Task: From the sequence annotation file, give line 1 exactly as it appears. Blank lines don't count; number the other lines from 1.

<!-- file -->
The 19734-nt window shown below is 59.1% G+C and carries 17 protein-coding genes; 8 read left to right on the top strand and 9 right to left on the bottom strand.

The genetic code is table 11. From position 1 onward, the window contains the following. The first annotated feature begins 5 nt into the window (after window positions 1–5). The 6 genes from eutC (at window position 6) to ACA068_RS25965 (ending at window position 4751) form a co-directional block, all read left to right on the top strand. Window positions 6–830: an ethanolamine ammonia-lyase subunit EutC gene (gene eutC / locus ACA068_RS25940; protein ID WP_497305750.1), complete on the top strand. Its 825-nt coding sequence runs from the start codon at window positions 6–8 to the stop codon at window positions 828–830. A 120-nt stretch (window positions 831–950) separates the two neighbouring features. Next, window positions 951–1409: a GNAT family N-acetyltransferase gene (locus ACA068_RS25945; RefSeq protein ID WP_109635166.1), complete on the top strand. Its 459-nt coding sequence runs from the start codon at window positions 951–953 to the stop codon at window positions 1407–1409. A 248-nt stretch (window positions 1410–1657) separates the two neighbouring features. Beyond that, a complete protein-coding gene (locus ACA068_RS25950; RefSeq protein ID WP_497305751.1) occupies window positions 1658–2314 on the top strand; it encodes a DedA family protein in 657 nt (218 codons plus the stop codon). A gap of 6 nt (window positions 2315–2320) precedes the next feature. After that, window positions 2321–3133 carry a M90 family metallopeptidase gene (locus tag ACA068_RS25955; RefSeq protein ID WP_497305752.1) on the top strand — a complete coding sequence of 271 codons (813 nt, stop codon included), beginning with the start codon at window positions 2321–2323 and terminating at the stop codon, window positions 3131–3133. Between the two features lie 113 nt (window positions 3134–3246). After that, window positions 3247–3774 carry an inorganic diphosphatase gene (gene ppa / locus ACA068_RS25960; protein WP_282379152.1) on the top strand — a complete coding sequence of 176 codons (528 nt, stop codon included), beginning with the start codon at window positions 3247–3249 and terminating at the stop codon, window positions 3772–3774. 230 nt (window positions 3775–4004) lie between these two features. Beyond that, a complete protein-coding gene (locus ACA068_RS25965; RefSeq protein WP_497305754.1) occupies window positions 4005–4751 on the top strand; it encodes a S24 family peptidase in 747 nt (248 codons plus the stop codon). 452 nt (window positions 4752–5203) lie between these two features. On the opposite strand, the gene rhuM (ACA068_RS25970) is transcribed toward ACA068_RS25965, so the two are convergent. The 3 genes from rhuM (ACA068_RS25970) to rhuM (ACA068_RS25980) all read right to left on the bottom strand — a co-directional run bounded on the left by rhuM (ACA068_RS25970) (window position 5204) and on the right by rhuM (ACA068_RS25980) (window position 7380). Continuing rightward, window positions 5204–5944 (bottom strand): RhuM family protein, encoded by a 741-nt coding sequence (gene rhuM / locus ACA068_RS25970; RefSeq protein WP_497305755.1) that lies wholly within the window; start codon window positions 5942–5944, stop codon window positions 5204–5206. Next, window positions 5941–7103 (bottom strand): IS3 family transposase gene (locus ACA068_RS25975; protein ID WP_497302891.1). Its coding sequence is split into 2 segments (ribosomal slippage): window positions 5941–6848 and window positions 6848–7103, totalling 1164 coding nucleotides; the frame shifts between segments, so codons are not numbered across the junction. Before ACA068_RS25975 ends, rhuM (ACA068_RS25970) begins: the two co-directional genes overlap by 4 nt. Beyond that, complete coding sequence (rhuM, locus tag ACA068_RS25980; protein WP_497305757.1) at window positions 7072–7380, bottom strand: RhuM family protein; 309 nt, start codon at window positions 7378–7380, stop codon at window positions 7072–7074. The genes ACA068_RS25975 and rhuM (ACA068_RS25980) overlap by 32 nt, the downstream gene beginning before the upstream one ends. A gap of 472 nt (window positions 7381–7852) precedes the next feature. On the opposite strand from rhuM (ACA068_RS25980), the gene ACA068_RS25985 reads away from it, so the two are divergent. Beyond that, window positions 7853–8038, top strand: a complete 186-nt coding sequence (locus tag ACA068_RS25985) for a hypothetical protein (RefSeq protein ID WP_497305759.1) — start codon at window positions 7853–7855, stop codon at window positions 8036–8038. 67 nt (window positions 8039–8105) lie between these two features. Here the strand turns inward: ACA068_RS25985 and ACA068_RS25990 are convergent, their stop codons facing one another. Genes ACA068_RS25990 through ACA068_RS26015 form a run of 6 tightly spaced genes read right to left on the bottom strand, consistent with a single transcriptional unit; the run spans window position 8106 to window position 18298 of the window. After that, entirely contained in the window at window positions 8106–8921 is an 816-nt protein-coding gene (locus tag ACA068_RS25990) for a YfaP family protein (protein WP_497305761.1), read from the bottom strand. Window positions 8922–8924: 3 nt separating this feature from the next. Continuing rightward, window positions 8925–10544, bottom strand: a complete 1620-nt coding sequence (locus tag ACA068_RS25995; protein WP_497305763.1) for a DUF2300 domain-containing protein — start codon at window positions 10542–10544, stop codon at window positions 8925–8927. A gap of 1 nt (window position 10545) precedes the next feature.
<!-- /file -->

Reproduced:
The 19734-nt window shown below is 59.1% G+C and carries 17 protein-coding genes; 8 read left to right on the top strand and 9 right to left on the bottom strand.